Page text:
Last month, I started a project. I made little daily bundles for when I wash my face. Each one is really just a washcloth and some cotton balls, but I tie each one with a special tag. Inside each tag is a new beauty quote with plenty of blank space to write down my thoughts. I carefully consider how each quote applies to my life while I’m washing my face, and then I write it down and put the tag in my Happy Thoughts jar.
Well, I said I’d let you know how it went, and I’m pretty happy with the results. The quote above was my first night. In the blank space, I wrote:
I’m glad this quote was tied to the orange towel. It doesn’t match the other towels, but I love orange. Maybe this is about the company you keep. I can be an orange towel in a basket of pink, but on my own, someone thinks I’m great.
It was a lesson in feeling loved and appreciated. I’ve never thought of myself as being conventionally beautiful. I have some nice features, but overall I don’t really fit in with the beauty crowd. But since when has my life been about fitting in? Hasn’t it always been about doing what makes me happy? I promise I’ve had way more success with a cheesy smile than I ever had with a blank expression to hide my chubby cheeks. I have as much right as the pink towels to be in this basket!
I had a rough day last week, but I had a quote to back me up. It all started while I was waiting in line at the store to pick up my thyroid pills. The line was super long, and if I stood behind the last person, I would be blocking two different aisles, so I stood back between adjacent shelves of a display in the main aisle. That would give everyone plenty of room to get through. A minute or so later, this Martha Stewart looking woman walks up and parks her cart right in the middle of it all, blocking all the aisles. I wait a second to see if she’s trying to get by, but it’s clear she’s now next in line. It’s been a long day and I’m tired of being invisible to the upper middle class, so my filter slipped. I say, “uhhh huh.” It came out way more sassy and audible than I expected, and she glares at me.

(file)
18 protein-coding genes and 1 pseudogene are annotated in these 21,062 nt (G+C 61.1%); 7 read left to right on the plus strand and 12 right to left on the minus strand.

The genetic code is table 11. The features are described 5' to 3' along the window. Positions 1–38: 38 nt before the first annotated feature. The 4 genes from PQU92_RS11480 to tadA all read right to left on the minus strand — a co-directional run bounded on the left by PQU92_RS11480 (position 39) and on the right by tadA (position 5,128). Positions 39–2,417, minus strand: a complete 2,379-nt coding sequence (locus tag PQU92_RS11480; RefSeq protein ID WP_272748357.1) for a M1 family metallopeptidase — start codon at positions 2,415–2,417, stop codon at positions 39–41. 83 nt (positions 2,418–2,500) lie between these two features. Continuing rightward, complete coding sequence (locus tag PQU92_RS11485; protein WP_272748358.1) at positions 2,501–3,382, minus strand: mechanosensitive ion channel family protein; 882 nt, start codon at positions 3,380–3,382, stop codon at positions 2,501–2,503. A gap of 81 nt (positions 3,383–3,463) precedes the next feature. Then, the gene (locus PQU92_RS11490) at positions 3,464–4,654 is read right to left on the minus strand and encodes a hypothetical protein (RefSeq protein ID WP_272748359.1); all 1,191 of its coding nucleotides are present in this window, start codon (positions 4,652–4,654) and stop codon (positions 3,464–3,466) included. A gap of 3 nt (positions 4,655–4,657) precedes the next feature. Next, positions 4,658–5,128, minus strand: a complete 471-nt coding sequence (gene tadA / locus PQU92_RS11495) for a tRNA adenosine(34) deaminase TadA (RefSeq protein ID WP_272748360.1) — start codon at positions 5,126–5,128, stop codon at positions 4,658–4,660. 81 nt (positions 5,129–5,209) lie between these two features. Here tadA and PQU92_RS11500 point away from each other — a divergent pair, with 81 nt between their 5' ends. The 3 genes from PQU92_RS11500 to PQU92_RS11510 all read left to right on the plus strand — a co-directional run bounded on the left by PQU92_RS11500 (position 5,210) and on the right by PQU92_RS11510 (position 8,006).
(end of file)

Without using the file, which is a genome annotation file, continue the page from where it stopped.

“Were you in line?”
“Yes, but I…” I started.
“Well you better get up there,” she scolds, giving me barely a foot of clearance between her cart and the woman in front of us. I take the spot, looking around at the people trying to walk by.
“I just didn’t want to block anyone’s way,” I said, and no sooner had I assumed my new awkward position than I had to step out of the way to let some people through. Cart lady wasn’t moving back to let them through either, even though they had nothing to do with the confrontation, so they had to push through. I wanted so badly to turn to the lady and say “LIKE THAT!” but I was already embarrassed that it had come to that.
I spent the next hour feeling totally sick with myself for starting that interaction. On a good day, I would have just waited and got in line behind her. Why was I trying to be considerate of the other customers, but not of her? Then I came to realize that she had started out being inconsiderate before I even opened my mouth. I stood up for myself. I’m going to have to get comfortable doing that unless I enjoy finding the new end-of-the-line all my life.
The quote that pushed me through was this:
Next time you think of beautiful things, don’t forget to count yourself in.
After feeling pretty ugly on the inside that day, this made me stop and tell myself that I am a good person. I was angry. I was angry at the woman for making me feel like a bad person for standing up for myself. I was angry at myself for not being myself and just letting the woman cut. It wouldn’t have taken up too much of my day to let her go first. But I was angry and disgusted with myself. I didn’t value myself enough to feel like I deserved to be there just as much as she did. And what did we learn from the orange towel? Exactly.
So as the next few days went by, I found myself growing more and more confident, topping it all off with an over-the-top hairdo (pics coming in another post). The bottle was a success.